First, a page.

The Taliban appears to have shut Afghanistan’s Ministry for Women’s Affairs and replaced it with a department for the group’s notorious moral police.
Workers in Kabul put up new signs reading "Ministries of Prayer and Guidance and the Promotion of Virtue and Prevention of Vice" at the building that previously housed the ministry.
The new name came as female former employees of the department said they had been locked out of the building.
The Taliban's feared Department for Promotion of Virtue and Prevention of Vice imposed a severe interpretation of Islamic law from 1996 to 2001.
Morality enforcers from the ministry put harsh restrictions on women and patrolled the streets, shutting down shops and markets at prayer time. People were punished for listening to music, dancing, flying kites and even having American-style haircuts.
The announcement of last week's interim government disclosed that the ministry was to be revived.
Female employees at the Women's Ministry said they had been trying to come to work for several weeks only to be told to return to their homes, according to videos filmed outside the building seen by Reuters.
The gates of the building were finally locked on Thursday, one of the women said.
"I am the only breadwinner in my family," said a second woman, who also said she worked in the department. "When there is no ministry, what should an Afghan woman do?"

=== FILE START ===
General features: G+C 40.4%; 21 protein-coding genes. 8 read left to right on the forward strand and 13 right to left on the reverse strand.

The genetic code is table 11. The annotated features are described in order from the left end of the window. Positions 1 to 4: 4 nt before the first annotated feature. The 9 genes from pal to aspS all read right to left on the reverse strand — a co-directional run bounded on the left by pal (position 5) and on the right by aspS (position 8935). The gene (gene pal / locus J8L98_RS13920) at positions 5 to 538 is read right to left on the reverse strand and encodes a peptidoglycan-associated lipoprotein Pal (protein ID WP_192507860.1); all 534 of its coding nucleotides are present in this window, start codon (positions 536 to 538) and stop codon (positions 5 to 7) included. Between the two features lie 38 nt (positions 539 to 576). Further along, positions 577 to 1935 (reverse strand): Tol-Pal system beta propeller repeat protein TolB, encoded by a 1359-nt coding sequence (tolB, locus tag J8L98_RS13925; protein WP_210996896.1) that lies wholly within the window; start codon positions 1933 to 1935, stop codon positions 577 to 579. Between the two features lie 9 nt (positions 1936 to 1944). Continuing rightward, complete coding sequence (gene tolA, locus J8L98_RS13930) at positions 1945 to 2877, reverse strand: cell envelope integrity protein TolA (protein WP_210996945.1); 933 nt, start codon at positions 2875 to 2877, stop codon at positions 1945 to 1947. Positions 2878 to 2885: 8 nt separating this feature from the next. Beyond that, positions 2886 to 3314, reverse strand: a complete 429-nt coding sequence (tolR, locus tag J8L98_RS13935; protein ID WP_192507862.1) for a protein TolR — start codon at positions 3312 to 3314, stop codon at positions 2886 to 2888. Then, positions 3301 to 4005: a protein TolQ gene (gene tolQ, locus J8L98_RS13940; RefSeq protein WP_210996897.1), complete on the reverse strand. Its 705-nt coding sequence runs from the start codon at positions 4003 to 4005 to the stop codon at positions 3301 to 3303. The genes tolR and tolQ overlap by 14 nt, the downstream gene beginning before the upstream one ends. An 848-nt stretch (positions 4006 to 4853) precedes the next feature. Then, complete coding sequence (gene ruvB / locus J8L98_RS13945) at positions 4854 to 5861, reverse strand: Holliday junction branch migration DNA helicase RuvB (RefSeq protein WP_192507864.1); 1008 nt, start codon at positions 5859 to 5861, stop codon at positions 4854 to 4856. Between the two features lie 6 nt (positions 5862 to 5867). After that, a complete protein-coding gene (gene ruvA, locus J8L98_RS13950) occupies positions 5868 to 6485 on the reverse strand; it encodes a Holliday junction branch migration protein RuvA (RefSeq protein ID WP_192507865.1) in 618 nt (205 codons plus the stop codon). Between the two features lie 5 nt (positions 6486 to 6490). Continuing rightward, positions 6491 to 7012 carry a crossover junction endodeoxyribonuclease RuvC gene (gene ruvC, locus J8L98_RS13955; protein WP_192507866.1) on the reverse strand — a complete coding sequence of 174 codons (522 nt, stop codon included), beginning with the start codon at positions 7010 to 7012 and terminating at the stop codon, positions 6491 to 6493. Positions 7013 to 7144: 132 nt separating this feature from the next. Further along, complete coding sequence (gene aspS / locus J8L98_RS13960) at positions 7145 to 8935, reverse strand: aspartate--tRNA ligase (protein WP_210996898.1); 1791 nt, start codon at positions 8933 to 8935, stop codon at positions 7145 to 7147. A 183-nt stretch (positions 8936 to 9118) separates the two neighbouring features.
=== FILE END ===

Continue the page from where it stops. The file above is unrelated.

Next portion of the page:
Taliban spokesmen did not respond to requests for comment on Friday.
When the Taliban, which seized control of Afghanistan last month amid the chaos following the withdrawal of U.S. troops, were last in power, 20 years ago, girls were not allowed to attend school and women were banned from work and education.
A list of cabinet posts announced by the Taliban on September 7 included an acting minister for the promotion of virtue and prevention of vice, and made no mention of a women's minister, but the group did not confirm the department had been disbanded.
A senior Taliban leader said this week that women would not be allowed to work in government ministries with men.
Meanwhile, the Taliban's education ministry said all male students aged 11 and above should return to the classroom on Saturday, but the statement gave no indication of what girls should do.
Secondary school classes for both boys and girls have been suspended since the Taliban takeover.